Deep learning and neural networks

Deep learning requires a larger data set and a longer time to work compared to machine learning. In its methodology, deep learning constructs layers with increments in information abstractions. It is using neural networks: a network that tries to mimic how the brain works. Information is transferred from one layer to the other through connecting channels.

Serokell mentioned that Deep learning has been used in multiple fields, such as Natural Language Processing, portfolio management, drug discovery, self-driving cars, and robotics. Geeks for Geeks added some more: automatic text generation, automated machine translation, and earthquake prediction.

Customer-facing and employee-facing apps

In implementing machine learning and deep learning, we can take a look at two different types of apps: customer-facing and employee-facing. The key here is that we train computers to learn that will assist us in making decisions.

Customer-facing apps

Customer-facing apps benefit users with easy-to-access information/reports they can use in purchasing decisions.

Bonlook is one of the eyewear companies that use virtual try-on features. A customer can record a video of their face and later use it as a try-on for different eyeglasses. The purpose is to help customers decide which glasses they would buy without the need to visit stores. In this customer-facing app, the computers first recognize the customer’s faces. With smart technology, the app then fits the glasses with the face as it moves around.

Apple Health reports health statistics based on the user’s movement captured by the iPhone’s sensors. They even went further with Apple Watch, where the data can help predict the next seizure the user most likely experiences. Users or their loved ones can contact hospitals and prepare for the event. With the amalgamation data from Apple’s data science, the company can serve better in the healthcare industry.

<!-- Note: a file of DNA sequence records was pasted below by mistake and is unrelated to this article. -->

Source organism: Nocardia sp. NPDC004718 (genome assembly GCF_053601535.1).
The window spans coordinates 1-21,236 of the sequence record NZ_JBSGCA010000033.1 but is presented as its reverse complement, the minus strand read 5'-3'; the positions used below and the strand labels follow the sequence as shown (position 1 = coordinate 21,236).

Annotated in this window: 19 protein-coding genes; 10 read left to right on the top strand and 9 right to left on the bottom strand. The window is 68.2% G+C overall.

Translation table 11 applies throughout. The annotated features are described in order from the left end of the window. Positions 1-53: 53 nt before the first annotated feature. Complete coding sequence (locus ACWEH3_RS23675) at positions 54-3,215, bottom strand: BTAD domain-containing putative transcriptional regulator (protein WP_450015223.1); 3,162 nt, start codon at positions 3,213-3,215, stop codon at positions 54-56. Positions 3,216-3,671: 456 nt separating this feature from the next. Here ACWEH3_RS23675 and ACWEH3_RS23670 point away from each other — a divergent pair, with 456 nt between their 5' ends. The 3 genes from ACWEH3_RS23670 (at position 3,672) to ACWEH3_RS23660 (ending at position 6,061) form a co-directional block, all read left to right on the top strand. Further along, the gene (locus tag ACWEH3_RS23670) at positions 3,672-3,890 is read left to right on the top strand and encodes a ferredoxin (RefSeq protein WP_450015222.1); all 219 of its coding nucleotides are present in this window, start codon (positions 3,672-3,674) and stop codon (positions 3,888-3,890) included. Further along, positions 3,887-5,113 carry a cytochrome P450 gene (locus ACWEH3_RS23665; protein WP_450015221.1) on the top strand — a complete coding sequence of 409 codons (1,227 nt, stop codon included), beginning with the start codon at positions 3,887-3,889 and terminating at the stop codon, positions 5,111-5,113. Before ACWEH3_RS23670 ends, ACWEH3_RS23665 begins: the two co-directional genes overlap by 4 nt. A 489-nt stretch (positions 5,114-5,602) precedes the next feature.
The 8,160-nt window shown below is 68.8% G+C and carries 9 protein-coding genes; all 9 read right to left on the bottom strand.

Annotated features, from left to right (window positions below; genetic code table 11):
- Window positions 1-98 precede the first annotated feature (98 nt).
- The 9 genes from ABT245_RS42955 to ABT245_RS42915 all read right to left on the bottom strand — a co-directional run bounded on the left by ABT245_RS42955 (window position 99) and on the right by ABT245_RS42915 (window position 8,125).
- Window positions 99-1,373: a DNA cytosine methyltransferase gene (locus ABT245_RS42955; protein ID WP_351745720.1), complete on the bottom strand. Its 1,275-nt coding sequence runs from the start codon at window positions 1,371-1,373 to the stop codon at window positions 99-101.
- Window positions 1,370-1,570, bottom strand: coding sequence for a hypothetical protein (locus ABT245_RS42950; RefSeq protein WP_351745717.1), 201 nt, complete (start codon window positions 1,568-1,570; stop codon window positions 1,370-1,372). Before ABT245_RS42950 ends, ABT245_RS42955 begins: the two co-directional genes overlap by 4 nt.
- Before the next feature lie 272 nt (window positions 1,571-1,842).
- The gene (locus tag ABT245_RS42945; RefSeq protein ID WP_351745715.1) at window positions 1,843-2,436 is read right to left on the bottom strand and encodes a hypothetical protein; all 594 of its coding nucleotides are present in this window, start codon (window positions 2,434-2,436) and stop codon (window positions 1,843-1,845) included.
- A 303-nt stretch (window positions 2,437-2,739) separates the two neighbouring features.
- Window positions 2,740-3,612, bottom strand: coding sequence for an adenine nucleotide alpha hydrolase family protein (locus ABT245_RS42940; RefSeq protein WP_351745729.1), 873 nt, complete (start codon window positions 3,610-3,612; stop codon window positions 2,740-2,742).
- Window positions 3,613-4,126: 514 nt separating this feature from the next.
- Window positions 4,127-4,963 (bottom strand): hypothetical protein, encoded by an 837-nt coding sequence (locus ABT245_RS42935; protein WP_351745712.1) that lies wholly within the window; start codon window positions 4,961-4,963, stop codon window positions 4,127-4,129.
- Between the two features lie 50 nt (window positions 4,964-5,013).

Employee-facing apps

Employee-facing apps benefit companies to enhance their capabilities and increase productivity.

With the help of machine learning, Google and Facebook can now target ads to different customer segments. The algorithms essentially learned about customers and their behaviors: sites they visit, friends they have online, interests, etc. When a business owner wants to advertise his products and services, Google and Facebook promote the news to targeted segments.

Persist IQ is one of the many email automation tools sales teams can use. One of its features is Intelligence where Persist IQ can identify already existing prospects. It can avoid misformatted emails and also identifies and categorizes response emails.

Your business stage and ML/DL application